La journée du cochon – village life in France

It’s true to say that most people think that those of us who live in France are truly ‘living the dream’ – that life is always great and we spend endless days eating fabulously fresh, locally sourced fruit & veg, munching our way through deliciously crunchy baguettes and sipping our way through endless bottles of ridiculously cheap wine.

Life of course throws up its challenges and you are less likely to hear about the problems we encounter (no don’t worry I’m not looking for sympathy here).  We don’t want you to know about them – moaning and groaning about the difficulties of settling in, getting to grips with the language, launching a business.  We don’t blog about them because we want you to hear about the great times and for us yesterday was one of those days when we felt truly  glad to be living here.

Our neighbours had killed a pig and we all joined in for a communal lunch in the garden.  The butcher, the guy that supplies our wood for the fire, the local beekeeper, us, a sprinkling of friends and plenty of simple food and wine.  It was just a day to remember.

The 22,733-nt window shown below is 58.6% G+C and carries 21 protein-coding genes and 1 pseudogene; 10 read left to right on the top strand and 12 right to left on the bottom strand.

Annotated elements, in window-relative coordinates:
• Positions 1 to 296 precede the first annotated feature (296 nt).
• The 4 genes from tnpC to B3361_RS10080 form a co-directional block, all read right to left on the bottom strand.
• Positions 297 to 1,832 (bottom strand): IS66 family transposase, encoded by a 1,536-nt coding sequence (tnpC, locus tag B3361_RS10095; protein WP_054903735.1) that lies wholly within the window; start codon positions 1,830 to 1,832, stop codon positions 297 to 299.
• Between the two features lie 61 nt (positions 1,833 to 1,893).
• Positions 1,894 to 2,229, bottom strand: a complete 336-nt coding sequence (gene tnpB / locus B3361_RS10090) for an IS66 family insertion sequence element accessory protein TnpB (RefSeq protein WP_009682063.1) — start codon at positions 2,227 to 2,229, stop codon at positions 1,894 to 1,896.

Our neighbour has just been voted mayor for our commune and I’m lucky enough to have been elected one of his conseillières municipales (councillors).  He didn’t put himself up for the job but circumstances changed and those that had put themselves up for mayor didn’t get voted on.  He’s the right man for the job though – open, honest, fun, exuberant and kind.  Here are some photos of the day – you can see why we love it here – these old fashioned occasions are still part of village life and we were truly happy to be included yesterday.


The BBQ is lit and everyone enjoys a spare rib for breakfast after an early start.


The mayor & the postman – what a great sight. Our postie is a part of our community and found the time to share a spare rib and a beer on his rounds.


Home made bread is served alongside the ribs.


The wisteria is just coming out.


Getting ready for lunch.


Cutting some more home made bread.


Fresh Spring radishes with salty butter to start.


A glass of Crémant and a toast to celebrate happy times and village life.


Enjoying the amazing Spring day.


Boudin (black pudding) made half an hour earlier.


Exchanging stories.


Being persuaded to indulge in a little Poire William to finish off the meal.